As one notes while reviewing the foundation stone plaque, the Jamatkhana construction commenced in January 1920 and the building was officially opened in January 1922. The completion of this solid stone Jamatkhana building within two years must have been an engineering and construction feat considering the equipment that was then available. It should also be noted that the Ismaili community, mostly migrants from the Kutch- Kathiawar area of present day State of Gujarat in India, had only settled in large numbers in colonial Kenya for approximately 20 years. Their population could not have been very large by any measure. In addition, we should also keep in mind many historical and economic factors relating to this time period. The First World War had just ended in 1919. The war, as it was fought in East Africa too, had probably drained the colonial treasury. The Kenya-Uganda railway that probably was the mainstay of the colonial economy was only been completed around 1902. Nairobi town, situated at an altitude of approximately 1,795 metres (5,889 ft) above sea level was only established 20 years earlier in 1899/1900 as a base camp to facilitate the construction of the railway across the Kenya highlands and Rift Valley.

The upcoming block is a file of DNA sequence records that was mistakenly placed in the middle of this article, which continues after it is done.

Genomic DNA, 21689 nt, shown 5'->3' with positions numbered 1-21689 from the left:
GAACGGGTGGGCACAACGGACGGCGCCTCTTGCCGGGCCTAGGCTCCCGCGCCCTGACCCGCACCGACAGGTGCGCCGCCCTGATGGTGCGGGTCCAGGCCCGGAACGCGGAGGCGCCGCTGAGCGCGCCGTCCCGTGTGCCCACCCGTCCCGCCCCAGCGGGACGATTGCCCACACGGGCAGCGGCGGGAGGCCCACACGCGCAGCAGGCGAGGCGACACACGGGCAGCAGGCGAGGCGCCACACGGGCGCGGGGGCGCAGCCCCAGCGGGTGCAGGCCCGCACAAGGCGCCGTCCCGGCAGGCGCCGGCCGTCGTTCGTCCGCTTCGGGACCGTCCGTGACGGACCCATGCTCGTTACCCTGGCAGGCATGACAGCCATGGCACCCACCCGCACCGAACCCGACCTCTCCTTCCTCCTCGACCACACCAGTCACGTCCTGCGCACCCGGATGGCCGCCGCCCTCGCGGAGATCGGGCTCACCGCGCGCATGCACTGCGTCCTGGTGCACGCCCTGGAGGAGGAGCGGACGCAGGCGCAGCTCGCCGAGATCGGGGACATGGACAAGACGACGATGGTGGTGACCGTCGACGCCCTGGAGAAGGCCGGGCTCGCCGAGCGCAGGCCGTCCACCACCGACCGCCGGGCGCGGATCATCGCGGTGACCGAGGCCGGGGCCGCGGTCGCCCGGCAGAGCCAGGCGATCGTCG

Therefore, for a newly established community, to have constructed such a majestic building would have been considered an impressive accomplishment by other residents of the colony! It should be noted though that traditionally and historically the Ismaili Imamat and the Ismaili community, wherever they have settled, have always placed importance on supporting the establishment and creation of Jamatkhanas. Then, as today, the contributions made by members of the community played an important role in building this Jamatkhana. The names of names of some of the major donors are inscribed on the plaque marking the opening ceremony.
This is a very historical Jamatkhana for many reasons – it was prominently situated in the city center area of colonial Nairobi – its construction and opening made it a “high profile” building for its time and it symbolized the permanent settlement of the Ismaili community in colonial Kenya; and of course our present Imam, Shah Karim al Husayni, used to visit this Jamatkhana and recited the Idd Namaz in 1943 as a young seven year old boy during his residence in colonial Kenya in the World War II period.
I was always fascinated by this building and its exterior and interior design. The exterior Jamatkhana design of solid stone blocks made it appear like a huge majestic palace with massive front entrance doors and with a huge clock on its dome. The clock tower is a British tradition that is found in almost every town/village in the Britain. The clock in the dome of the Jamatkhana buiding symbolized a fusion of Islamic/Ismaili and British architectural design. From a practical point of view, the clock on the dome, was probably the main focal point for the surrounding residents and passers-by in the 1920’s to answer the question “What time is it?”